Saskatoon-based mining company Cameco Corporation, operator of the Cigar Lake Mine, reports it is on track to reach its production goal of 18 million pounds of uranium at the mine by 2017 — less than 18 months after the mine’s official opening last fall.
One of the world’s richest uranium deposits, the ore body at Cigar Lake, some 700 kilometres north of Saskatoon, was discovered back in 1981. Since then companies, mainly Cameco, have spent more than three decades overcoming challenges and inventing new mining techniques to finally reach the production stage. But Cameco’s president and CEO, Tim Gitzel, is confident that his company has hit the jackpot in Saskatchewan’s ore-heavy landscape.
“Saskatchewan is a province blessed with mineral riches — potash, coal, gold,” says Mr. Gitzel, “and also world-class uranium reserves in the north.”
Indeed, the Cigar Lake mine is one of a long list of successful mining ventures in the Prairie province of Saskatchewan, where the industry accounts for 30,000 jobs and is showing significant signs of growth. In fact, the Canadian public-policy think tank Fraser Institute’s 2015 Survey of Mining Companies ranked Saskatchewan the second-best mining jurisdiction in the world and the first within Canada due to its competitive tax system and transparency over land claims, which makes it an attractive mining investment.
The Saskatchewan government continues to see the mining industry as a driver of economic growth and activity. The province saw an estimated $238-million spent on mineral exploration last year, the bulk going to uranium. Based on 2015 preliminary numbers, the total value of Saskatchewan’s mineral sales for 2015 is approximately $8.2-billion and the province accounts for approximately 22 per cent of the world’s primary uranium production.
For Cameco, it’s been a long journey getting into production, with the most challenging hurdles generated by two floods in 2006 and 2008, which filled the mines with water and hindered the mining company’s progress towards production. But the high-grade uranium was too good to pass up. “There was no other choice. We had to pump out the water and start over again,” recalls Mr. Gitzel. “It looked pretty grim and there were many that said we’d never get it right.”
However, within the decade, he was able to prove their critics wrong, giving credit to the ingenuity and perseverance of his team that developed a unique mining method to get at the ore body, which was locked within a water-saturated sandstone. Extraction required freezing the ore body by way of a series of underground pipes and a -30 C brine solution, then employing a drilling method called jet boring, which cuts through the frozen rock with a high-powered jet of water. The resulting slurry is then pumped to the surface.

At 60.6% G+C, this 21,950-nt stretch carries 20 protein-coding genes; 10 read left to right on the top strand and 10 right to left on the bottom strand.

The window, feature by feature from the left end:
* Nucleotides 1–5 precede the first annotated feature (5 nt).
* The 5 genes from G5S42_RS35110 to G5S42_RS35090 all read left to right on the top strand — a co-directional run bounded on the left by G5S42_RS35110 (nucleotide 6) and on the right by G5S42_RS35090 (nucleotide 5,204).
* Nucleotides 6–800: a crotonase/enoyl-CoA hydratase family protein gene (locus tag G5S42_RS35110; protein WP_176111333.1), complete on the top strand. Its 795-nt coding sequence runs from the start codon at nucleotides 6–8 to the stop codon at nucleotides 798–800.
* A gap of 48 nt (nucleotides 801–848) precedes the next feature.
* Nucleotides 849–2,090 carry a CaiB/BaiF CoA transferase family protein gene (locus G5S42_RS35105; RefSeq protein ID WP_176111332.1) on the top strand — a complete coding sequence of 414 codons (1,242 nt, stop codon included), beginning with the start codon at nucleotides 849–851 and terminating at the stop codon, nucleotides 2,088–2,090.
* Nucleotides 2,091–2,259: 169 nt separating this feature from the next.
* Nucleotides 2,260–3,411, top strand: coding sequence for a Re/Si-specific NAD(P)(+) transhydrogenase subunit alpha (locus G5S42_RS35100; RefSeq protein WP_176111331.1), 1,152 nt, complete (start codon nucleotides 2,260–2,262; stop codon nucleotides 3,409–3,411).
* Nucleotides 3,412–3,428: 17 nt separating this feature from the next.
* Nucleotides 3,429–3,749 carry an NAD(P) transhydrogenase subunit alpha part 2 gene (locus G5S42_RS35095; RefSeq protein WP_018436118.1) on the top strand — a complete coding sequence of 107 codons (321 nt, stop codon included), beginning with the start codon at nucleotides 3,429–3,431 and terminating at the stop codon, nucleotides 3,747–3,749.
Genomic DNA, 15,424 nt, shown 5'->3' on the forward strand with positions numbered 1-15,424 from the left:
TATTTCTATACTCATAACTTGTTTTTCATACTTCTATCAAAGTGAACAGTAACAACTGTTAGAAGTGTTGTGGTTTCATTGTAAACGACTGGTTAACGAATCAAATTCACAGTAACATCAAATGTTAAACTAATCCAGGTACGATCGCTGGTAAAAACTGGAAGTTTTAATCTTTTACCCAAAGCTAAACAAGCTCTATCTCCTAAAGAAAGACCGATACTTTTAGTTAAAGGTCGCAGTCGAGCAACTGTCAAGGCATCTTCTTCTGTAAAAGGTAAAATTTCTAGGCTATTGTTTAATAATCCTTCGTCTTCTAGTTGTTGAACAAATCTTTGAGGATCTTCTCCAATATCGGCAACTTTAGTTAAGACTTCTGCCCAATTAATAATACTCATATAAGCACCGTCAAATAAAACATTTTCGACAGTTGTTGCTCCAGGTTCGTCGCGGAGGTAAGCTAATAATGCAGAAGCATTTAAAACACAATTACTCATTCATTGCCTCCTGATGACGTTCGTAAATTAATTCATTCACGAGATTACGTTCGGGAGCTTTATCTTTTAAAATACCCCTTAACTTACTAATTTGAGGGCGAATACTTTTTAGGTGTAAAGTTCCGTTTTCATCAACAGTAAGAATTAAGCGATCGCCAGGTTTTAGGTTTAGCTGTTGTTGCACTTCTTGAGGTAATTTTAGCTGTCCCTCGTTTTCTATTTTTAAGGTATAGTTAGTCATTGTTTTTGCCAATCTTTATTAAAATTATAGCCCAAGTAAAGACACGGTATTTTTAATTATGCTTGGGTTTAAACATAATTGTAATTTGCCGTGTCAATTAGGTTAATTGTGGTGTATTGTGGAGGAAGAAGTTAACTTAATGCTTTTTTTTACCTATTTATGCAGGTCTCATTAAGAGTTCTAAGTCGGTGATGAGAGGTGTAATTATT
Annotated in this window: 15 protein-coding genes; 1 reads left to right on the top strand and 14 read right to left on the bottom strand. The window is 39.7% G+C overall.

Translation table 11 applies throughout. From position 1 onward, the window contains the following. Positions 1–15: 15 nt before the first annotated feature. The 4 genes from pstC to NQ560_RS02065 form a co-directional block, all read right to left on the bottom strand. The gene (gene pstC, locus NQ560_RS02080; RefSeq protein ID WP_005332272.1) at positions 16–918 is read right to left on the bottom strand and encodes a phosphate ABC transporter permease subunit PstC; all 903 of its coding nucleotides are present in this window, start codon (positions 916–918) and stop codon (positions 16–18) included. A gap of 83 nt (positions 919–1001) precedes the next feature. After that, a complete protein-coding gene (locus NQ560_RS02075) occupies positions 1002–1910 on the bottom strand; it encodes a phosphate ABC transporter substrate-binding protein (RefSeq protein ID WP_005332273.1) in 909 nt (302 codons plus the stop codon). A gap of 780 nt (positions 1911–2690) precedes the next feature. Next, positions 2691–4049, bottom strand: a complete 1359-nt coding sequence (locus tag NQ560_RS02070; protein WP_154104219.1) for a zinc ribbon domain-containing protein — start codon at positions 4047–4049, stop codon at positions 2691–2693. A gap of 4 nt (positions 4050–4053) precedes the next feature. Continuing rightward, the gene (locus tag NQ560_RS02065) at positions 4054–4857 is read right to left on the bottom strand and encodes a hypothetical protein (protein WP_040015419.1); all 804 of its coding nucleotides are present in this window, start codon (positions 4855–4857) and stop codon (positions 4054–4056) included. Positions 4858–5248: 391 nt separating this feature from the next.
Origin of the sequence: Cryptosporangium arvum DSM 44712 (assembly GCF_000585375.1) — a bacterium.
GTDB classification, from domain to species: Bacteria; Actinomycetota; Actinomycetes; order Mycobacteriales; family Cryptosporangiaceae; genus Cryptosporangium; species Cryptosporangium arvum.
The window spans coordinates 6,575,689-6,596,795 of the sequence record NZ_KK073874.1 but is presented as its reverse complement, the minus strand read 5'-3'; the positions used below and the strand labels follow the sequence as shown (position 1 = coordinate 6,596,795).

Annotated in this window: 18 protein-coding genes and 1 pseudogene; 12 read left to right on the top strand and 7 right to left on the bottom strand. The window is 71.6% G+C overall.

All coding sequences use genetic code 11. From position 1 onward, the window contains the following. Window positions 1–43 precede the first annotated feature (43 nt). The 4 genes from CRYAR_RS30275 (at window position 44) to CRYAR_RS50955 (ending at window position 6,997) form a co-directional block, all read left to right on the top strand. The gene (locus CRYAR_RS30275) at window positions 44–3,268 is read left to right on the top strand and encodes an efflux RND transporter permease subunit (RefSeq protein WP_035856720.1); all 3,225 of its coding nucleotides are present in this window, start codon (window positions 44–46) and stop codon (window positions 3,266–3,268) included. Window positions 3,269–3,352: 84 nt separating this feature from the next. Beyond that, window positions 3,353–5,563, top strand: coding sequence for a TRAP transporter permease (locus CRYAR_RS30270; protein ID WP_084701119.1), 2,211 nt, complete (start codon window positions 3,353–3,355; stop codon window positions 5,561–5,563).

“Whenever I see the drilling, I marvel at the high-tech robotics and think about how long it took us to get here,” says Mr. Gitzel, “but also how it’s all been worth it.”
Cigar Lake is just the beginning, according to Mr. Gitzel, who explains there are already junior miners in the area exploring for more potential uranium deposits. And the demand is there with customers from all over the world looking for uranium to fuel nuclear power plants in the U.S., China, India and France.
“Saskatchewan is a very attractive province for mining—lots of potential,” agrees Vincent Martin, president and CEO of Saskatoon-headquartered AREVA Resources Canada, whose geologists discovered the Cigar Lake deposit. AREVA owns 37 per cent of the Cigar Lake project, and now processes the mined uranium at its McClean Lake facility, which is 80 kilometres away from the mine. “We have been active in the area since 1980 and see this as an investment,” he adds, “not only in the industry but also in the communities that surround the mine.”
Both the mine at Cigar Lake and the McClean Lake mill employ more than 800 full-time workers and hundreds of contractors, with more than half of those employees coming from indigenous communities in the area.
“We’re striving to increase this number,” says Mr. Martin, referring to AREVA’s training programs and scholarships. “They know the area and the land and we think that providing employment opportunities to these communities is beneficial to us and to them.”